Legal Services

█►.Are you on SALARY and not receiving OVERTIME when you should ? ? (Los Angeles)

Are you on salary and not receiving Overtime Pay for working more than 8 hours in a day or over 40 in a week?

If you answered yes to the above question, I would like to talk to you so that I may determine whether you should be receiving Overtime Pay. Remember that just because the employer puts you on salary doesn’t mean that you are not entitled to Overtime Pay.

California law assumes, until sufficiently rebutted, that ALL EMPLOYEES are entitled to be paid at 1.5 times their regular rate of pay (sometimes referred to as ‘Overtime Pay’ or ‘OT’) for all hours in excess of 8 per day or 40 per week.

Employers often put workers on salary in order to deceive them into believing that they are no longer entitled to Overtime. HOWEVER, neither job title or salary determine eligibility to receive Overtime Pay.

This determination is largely made based on the duties you perform (as laid out in California and federal statutes and Supreme Court case law), NOT on whether you are put on salary or how much that salary is.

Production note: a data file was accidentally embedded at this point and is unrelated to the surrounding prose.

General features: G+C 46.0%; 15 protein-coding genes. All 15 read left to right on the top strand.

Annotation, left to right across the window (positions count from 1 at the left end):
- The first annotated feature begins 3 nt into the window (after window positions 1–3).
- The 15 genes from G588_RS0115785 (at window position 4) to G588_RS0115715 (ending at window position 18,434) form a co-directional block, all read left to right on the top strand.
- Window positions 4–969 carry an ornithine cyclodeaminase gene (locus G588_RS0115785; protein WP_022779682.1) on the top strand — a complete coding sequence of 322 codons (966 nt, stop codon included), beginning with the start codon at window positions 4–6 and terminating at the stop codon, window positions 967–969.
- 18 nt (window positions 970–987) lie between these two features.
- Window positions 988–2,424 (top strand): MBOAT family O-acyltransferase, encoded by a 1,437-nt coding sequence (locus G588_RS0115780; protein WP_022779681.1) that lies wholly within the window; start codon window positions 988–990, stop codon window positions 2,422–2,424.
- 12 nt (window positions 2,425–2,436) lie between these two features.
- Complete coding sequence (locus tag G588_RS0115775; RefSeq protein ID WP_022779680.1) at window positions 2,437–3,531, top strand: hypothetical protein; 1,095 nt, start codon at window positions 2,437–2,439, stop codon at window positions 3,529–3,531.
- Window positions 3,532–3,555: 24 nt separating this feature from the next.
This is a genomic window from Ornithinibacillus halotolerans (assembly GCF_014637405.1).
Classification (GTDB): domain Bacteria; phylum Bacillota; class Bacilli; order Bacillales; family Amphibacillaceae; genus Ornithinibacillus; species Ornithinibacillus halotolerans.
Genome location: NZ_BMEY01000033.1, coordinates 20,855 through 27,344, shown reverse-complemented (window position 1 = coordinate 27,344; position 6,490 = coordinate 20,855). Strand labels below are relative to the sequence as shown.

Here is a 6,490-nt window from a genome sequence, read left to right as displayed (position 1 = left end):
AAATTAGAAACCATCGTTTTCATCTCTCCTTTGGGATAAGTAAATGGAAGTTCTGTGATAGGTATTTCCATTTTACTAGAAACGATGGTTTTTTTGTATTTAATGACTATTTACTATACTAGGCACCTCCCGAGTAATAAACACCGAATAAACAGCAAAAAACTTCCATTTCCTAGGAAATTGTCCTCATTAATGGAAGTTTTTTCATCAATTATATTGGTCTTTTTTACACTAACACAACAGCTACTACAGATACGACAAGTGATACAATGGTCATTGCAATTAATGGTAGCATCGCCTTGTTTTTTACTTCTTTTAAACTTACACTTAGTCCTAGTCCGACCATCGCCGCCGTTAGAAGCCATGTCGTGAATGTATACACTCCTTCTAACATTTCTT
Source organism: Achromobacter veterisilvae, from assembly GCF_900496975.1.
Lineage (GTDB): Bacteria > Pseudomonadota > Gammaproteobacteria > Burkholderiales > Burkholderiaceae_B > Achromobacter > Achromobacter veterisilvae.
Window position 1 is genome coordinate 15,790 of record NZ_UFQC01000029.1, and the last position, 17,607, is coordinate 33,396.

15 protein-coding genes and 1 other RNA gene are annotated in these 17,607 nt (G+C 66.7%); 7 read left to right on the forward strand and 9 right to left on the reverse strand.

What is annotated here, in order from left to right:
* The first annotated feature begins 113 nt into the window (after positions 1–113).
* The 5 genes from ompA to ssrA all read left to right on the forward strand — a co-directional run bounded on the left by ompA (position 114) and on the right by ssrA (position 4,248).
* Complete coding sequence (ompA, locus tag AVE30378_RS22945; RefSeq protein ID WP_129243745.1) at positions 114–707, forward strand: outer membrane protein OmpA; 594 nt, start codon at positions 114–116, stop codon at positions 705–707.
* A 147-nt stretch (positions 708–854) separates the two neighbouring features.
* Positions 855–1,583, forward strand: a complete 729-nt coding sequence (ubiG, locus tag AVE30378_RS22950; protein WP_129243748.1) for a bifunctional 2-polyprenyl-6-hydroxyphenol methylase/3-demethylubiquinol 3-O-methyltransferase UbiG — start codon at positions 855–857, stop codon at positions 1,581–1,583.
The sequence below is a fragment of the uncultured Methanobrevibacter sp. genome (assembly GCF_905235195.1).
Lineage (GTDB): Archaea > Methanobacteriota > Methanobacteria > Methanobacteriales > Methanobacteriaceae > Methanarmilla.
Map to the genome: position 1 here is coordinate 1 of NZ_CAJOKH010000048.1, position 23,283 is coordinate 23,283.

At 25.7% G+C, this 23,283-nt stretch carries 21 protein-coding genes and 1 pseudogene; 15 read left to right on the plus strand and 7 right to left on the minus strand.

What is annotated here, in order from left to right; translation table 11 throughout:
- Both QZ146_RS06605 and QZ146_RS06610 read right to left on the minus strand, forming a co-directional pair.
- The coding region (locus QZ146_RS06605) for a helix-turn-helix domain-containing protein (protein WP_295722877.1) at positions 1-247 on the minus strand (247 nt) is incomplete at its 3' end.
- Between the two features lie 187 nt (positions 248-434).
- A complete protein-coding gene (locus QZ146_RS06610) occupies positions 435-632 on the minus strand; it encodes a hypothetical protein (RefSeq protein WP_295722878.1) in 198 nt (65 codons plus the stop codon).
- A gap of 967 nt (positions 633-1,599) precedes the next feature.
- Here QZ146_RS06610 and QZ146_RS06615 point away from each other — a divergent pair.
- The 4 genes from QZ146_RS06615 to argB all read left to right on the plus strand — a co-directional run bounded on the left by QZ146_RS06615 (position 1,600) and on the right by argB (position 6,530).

I am a licensed California attorney who can help you retrieve what you are owed. I have extensive knowledge of the California Labor Code and will ensure your rights are protected.

The Law Office of Seth E. Tillmon accepts Unpaid Overtime cases on a Contingency Fee basis, meaning that you will NEVER pay a dime in attorney fees unless you receive a recovery.

Call the Law Office of Seth E. Tillmon at
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or
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for a confidential consultation and evaluation of your potential claims.

Please visit The Law Office of Seth E. Tillmon website for more information or to request a call: http://tillmonlaw.com/areas-of-practice/employment-law

Law Office of Seth E. Tillmon
10008 National Blvd., #115
Los Angeles, CA 90034

NOTICE: This is an ad for legal services. No attorney-client relationship exists until attorney and client set forth its terms in a written document executed by both in compliance with California law.

recording time actually worked by the employee on the job, not paying for meal periods and rest breaks, failing to pay overtime for travel time from the office to a work-site and back, not paying overtime for time spent working while traveling, refusing to pay overtime for attendance at training, meetings and lectures, not paying for time spent doing necessary preparations for work such as suiting

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